4. With a potentially lower divestment proceed (possibly half of the target of Rs 69,500 crore) and an anticipated shortfall in tax collections of about Rs 50,000 crore putting the FY16 fiscal deficit goal of 3.9% of GDP difficult, the government seems to have made up its mind to shift OROP implementation to next year.

5. The government is yet to set up a one-member judicial committee to examine the interests of retirees of different periods, different ranks and address inter-service issues of the three armed forces for OROP. The panel is supposed to give its report in six months.

Learn Your Lessons Well: An Afghan Teenager Makes Up His Mind – OpEd

October 27, 2015

Tall, lanky, cheerful and confident, Esmatullah easily engages his young students at the Street Kids School, a project of Kabul’s “Afghan Peace Volunteers,” an antiwar community with a focus on service to the poor. Esmatullah teaches child laborers to read. He feels particularly motivated to teach at the Street Kids School because, as he puts it, “I was once one of these children.” Esmatullah began working to support his family when he was 9 years old. Now, at age 18, he is catching up: he has reached the tenth grade, takes pride in having learned English well enough to teach a course in a local academy, and knows that his family appreciates his dedicated, hard work.

When Esmatullah was nine, the Taliban came to his house looking for his older brother. Esmatullah’s father wouldn’t divulge information they wanted. The Taliban then tortured his father by beating his feet so severely that he has never walked since. Esmatullah’s dad, now 48, had never learnt to read or write; there are no jobs for him. For the past decade, Esmatullah has been the family’s main breadwinner, having begun to work, at age nine, in a mechanics workshop. He would attend school in the early morning hours, but at 11:00 a.m., he would start his workday with the mechanics, continuing to work until nightfall. During winter months, he worked full time, earning 50 Afghanis each week, a sum he always gave his mother to buy bread. Now, thinking back on his experiences as a child laborer, Esmatullah has second thoughts. “As I grew up, I saw that it was not good to work as a child and miss many lessons in school.

Sharif's US visit underscores who is boss in Pakistan

By Mahendra Ved
28 Oct , 2015

Pakistan Prime Minister Nawaz Sharif may not have secured much from during his United States visit beyond a reference to the Kashmir dispute with India in the joint statement and another on “tensions with India,” but he has posed a difficult choice to the world on Afghanistan.

He has asked the world community to decide for itself whether he should ‘kill’ the Afghan Taliban, or facilitate their talks with the government in Kabul. Pakistan “cannot bring them to the table and be asked to kill them at the same time”, Sharif stated after his meeting with US President Barack Obama.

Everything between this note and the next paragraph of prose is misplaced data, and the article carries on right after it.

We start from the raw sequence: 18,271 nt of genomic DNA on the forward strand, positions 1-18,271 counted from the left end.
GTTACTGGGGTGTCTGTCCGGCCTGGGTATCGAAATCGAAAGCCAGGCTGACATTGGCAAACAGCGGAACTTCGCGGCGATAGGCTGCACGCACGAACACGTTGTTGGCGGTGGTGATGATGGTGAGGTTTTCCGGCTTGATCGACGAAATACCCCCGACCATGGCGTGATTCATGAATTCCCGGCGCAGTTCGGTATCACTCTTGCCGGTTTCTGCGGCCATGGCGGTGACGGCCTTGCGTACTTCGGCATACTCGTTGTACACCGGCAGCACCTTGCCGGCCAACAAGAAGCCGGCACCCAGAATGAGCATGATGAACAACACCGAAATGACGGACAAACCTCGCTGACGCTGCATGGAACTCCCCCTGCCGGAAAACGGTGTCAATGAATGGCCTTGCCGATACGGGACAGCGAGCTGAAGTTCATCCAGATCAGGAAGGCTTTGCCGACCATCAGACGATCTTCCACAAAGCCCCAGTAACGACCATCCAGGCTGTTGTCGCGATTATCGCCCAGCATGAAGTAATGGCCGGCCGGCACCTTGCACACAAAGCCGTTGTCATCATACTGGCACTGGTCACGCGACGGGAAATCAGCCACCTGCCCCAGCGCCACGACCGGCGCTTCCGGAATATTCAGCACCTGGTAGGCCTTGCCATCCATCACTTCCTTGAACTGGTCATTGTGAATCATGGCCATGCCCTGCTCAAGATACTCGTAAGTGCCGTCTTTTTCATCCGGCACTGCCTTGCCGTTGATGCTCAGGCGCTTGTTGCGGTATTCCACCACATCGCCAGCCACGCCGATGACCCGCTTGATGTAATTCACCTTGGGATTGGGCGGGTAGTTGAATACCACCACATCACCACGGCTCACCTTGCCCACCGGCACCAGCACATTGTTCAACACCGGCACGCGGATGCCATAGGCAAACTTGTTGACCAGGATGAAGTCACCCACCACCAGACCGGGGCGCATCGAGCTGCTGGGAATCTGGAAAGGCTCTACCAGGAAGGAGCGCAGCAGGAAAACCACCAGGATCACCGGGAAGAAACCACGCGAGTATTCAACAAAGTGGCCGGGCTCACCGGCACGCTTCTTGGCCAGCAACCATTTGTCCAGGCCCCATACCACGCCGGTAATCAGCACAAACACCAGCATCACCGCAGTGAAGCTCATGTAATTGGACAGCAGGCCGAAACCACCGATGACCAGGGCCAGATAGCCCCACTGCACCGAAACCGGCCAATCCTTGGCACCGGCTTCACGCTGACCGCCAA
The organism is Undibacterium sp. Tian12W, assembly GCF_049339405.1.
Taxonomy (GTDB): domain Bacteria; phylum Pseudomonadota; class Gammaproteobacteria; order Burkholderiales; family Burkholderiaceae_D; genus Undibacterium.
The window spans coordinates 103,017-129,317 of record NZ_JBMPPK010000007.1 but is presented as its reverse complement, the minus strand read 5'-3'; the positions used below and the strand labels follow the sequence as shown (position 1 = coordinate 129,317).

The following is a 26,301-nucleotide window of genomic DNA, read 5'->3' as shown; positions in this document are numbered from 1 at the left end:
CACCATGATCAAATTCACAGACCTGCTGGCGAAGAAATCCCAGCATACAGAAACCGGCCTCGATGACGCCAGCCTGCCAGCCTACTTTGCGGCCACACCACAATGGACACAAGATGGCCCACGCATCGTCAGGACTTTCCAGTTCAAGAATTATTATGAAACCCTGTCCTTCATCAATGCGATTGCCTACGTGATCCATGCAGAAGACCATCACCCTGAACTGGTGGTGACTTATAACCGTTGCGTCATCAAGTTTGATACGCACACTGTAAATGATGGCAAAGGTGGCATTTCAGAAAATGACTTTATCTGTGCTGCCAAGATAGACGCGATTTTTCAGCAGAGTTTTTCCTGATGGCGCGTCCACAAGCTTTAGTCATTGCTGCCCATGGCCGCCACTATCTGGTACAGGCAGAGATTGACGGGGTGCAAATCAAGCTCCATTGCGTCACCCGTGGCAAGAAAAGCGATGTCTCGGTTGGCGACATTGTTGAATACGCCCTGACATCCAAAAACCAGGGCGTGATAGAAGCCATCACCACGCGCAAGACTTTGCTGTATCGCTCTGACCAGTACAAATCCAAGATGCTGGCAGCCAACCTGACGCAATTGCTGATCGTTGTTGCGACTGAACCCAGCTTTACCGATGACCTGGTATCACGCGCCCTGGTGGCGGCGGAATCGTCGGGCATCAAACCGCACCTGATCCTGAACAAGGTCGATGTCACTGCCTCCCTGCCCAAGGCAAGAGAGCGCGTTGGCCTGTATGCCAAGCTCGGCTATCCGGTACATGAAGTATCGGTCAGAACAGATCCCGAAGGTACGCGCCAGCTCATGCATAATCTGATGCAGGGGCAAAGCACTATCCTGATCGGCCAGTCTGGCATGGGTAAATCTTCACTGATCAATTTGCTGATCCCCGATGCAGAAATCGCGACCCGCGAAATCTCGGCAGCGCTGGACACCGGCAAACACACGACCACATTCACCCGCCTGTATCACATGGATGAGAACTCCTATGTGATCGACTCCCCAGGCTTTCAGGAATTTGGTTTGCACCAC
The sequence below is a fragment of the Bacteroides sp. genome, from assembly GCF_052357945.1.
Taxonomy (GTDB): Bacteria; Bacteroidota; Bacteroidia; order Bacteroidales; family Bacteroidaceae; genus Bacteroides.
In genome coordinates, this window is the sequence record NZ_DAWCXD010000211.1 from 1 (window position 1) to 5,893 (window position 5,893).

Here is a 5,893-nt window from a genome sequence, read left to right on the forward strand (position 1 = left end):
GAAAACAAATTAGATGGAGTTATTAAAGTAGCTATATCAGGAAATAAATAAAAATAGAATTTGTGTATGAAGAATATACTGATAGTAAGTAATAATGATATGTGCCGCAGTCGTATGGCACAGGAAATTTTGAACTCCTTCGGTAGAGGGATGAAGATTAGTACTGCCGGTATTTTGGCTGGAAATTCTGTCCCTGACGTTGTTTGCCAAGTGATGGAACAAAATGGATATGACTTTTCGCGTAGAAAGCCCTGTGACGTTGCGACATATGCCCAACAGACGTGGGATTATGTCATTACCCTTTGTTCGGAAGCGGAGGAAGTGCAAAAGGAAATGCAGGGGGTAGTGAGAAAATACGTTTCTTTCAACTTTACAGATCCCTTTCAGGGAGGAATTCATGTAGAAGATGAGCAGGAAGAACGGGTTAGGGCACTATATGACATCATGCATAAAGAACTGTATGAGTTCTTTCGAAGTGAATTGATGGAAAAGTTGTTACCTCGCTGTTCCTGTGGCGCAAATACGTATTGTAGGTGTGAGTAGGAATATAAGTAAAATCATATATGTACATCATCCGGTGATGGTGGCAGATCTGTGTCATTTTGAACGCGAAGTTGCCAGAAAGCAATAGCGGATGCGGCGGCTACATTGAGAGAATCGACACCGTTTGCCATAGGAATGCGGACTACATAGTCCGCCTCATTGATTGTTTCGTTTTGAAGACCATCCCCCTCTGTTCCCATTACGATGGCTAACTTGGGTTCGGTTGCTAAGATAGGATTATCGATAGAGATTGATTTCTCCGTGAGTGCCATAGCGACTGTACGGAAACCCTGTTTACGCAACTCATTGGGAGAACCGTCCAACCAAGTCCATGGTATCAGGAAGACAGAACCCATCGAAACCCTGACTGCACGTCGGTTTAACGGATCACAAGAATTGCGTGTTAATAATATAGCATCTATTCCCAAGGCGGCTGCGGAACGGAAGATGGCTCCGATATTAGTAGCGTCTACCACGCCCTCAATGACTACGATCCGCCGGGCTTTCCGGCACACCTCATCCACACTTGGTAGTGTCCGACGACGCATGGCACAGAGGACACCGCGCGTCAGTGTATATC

It is Hobson’s Choice for the world community as the US, the most significant player in the region, is widely perceived as losing interest and yielding space to China, a strong Pakistan ally, after having withdrawn much of the NATO forces from Afghanistan.

China, Russia And Pakistan: The World’s New Superpower Axis

August 19, 2015 

The world is coming toward a bipolar world with China, Russia, Pakistan and a number of other authoritarian countries of Central Asia on one side, and the U.S., EU, Japan and their Asian allies on the other side.

And that’s not a peaceful nor a promising future, it’s a rather chaotic future where undecided countries such as India, Brazil, Egypt and others will be squeezed between the two sides.

If you take interest in today’s geopolitics, you probably know that the relations between Russia and Pakistanhave recently seen a significant warning. It is reasonable to say that the two countries – who were Cold War rivals – are getting closer.

Meanwhile, China, who is a traditional ally of Pakistan and has always supported the country against its historical rival India with its military equipment and in the fields of diplomacy, is showing clear signs of forming this new China-Russia-Pakistan triangle, which is likely to lead to the above-described bipolar world.

Back from the brink


 Is Pakistan on its way to becoming the first country to defeat a large scale Islamist insurgency?

In 1990, three colonels were inducted into the Pakistani army’s planning cell for Kashmir, the Himalayan territory at the heart of its conflicts with neighbouring India. Tasked with assessing the ramifications of the withdrawal the year before of Soviet forces from Afghanistan, the three men recommended the mujahideen, or holy warriors, returning home after inflicting defeat on the Red Army should be disarmed. They also recommended the militants be prevented from getting involved in – and radicalising – Pakistan’s Kashmir campaign. Their recommendations went ignored and the consequences were catastrophic.

“There were strong voices inside the military against any culpability with terrorists, because it ruined the legitimacy of the Kashmir struggle,” one of the three colonels, Mahmud Shah, tells The World Weekly.